I included this “book” because so many of our Tinker-level clients followed the program, and it’s very popular with CEOs. In fact, if you search for “75 hard” on Amazon, you’ll find some tracking logs, but also some self-published accounts of other CEOs doing the challenge. Very few books inspire fan accounts. That’s something for gym owners to note: The #75Hard challenge wasn’t really novel, but it was simple and actionable.
The hallmark of genius is when you see a product and say, “I could have thought of that!” or “I’ve been doing that all along. I just didn’t name it” or “Anyone could have done the same thing.” But no one else did.
The top lesson from #75Hard isn’t that drinking water is magical. The top lesson is that simplicity and clarity get results.
I hope this pushes 75 fitness professionals to write their own books, even if only their clients read them.
“Business Secrets From the Bible” by Daniel Lapin
This might be a surprise choice, but the book contains a valuable lesson you’ll rarely hear: that business is good, that profit is good and that creating value for people is the highest service you can provide humanity.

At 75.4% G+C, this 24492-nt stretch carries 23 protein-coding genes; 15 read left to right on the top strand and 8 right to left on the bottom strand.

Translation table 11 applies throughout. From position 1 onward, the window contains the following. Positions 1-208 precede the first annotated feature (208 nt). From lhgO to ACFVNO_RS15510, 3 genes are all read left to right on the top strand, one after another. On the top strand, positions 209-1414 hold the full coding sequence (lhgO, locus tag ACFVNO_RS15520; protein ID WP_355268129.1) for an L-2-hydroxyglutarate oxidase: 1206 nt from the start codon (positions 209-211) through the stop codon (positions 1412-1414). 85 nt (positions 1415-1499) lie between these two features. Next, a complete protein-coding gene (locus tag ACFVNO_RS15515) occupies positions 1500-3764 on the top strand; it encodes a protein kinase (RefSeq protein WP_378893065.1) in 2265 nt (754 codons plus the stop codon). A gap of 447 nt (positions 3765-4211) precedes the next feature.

After many months spent in my basement, researching and writing from 4 a.m. until 9 p.m., I didn’t realize how badly I needed to hear that I was doing the right thing. And Lapin—a rabbi—repeats that message over and over throughout the book.
The book is also a great example of how to use stories to make your point stick. While I’ve read most (and repeated many) of the lessons in this book, Lapin does an amazing job of tying his key points to stories from—as he puts it—”Ancient Jewish Wisdom.” The downside: though Lapin promises not to try and convince anyone to switch religions, some dogma does shine through. Still, it’s well worth a listen.
Vivid Vision by Cameron Herold
Honorary mention also goes to Herold’s “The Miracle Morning for Entrepreneurs.”